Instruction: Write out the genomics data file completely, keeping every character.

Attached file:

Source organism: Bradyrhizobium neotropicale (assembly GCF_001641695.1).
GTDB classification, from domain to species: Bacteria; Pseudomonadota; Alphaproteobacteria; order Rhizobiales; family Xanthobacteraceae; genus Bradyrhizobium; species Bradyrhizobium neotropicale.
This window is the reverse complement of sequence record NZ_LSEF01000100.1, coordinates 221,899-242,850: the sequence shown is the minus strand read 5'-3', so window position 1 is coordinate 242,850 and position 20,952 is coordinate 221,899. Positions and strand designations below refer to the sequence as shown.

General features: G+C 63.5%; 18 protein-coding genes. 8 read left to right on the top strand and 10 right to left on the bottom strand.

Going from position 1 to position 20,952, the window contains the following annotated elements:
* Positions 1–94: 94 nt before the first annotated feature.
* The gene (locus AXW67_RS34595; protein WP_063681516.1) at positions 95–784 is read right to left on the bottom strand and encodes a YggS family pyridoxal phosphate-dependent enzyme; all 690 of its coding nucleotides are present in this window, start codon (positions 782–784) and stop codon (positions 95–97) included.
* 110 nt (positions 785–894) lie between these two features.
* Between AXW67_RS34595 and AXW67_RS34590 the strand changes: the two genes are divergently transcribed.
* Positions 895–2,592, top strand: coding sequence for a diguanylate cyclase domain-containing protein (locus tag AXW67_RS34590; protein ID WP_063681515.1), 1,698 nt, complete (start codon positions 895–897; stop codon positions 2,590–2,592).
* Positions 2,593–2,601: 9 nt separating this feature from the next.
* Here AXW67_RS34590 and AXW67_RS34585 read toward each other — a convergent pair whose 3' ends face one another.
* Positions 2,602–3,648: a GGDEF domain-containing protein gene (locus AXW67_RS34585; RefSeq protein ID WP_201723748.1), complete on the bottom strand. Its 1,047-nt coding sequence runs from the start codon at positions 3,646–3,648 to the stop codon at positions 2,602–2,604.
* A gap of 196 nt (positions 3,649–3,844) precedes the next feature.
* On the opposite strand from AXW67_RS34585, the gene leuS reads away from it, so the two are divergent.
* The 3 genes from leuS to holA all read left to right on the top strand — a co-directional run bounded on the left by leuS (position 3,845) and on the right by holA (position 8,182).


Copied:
Source organism: Bradyrhizobium neotropicale (assembly GCF_001641695.1).
GTDB classification, from domain to species: Bacteria; Pseudomonadota; Alphaproteobacteria; order Rhizobiales; family Xanthobacteraceae; genus Bradyrhizobium; species Bradyrhizobium neotropicale.
This window is the reverse complement of sequence record NZ_LSEF01000100.1, coordinates 221,899-242,850: the sequence shown is the minus strand read 5'-3', so window position 1 is coordinate 242,850 and position 20,952 is coordinate 221,899. Positions and strand designations below refer to the sequence as shown.

General features: G+C 63.5%; 18 protein-coding genes. 8 read left to right on the top strand and 10 right to left on the bottom strand.

Going from position 1 to position 20,952, the window contains the following annotated elements:
* Positions 1–94: 94 nt before the first annotated feature.
* The gene (locus AXW67_RS34595; protein WP_063681516.1) at positions 95–784 is read right to left on the bottom strand and encodes a YggS family pyridoxal phosphate-dependent enzyme; all 690 of its coding nucleotides are present in this window, start codon (positions 782–784) and stop codon (positions 95–97) included.
* 110 nt (positions 785–894) lie between these two features.
* Between AXW67_RS34595 and AXW67_RS34590 the strand changes: the two genes are divergently transcribed.
* Positions 895–2,592, top strand: coding sequence for a diguanylate cyclase domain-containing protein (locus tag AXW67_RS34590; protein ID WP_063681515.1), 1,698 nt, complete (start codon positions 895–897; stop codon positions 2,590–2,592).
* Positions 2,593–2,601: 9 nt separating this feature from the next.
* Here AXW67_RS34590 and AXW67_RS34585 read toward each other — a convergent pair whose 3' ends face one another.
* Positions 2,602–3,648: a GGDEF domain-containing protein gene (locus AXW67_RS34585; RefSeq protein ID WP_201723748.1), complete on the bottom strand. Its 1,047-nt coding sequence runs from the start codon at positions 3,646–3,648 to the stop codon at positions 2,602–2,604.
* A gap of 196 nt (positions 3,649–3,844) precedes the next feature.
* On the opposite strand from AXW67_RS34585, the gene leuS reads away from it, so the two are divergent.
* The 3 genes from leuS to holA all read left to right on the top strand — a co-directional run bounded on the left by leuS (position 3,845) and on the right by holA (position 8,182).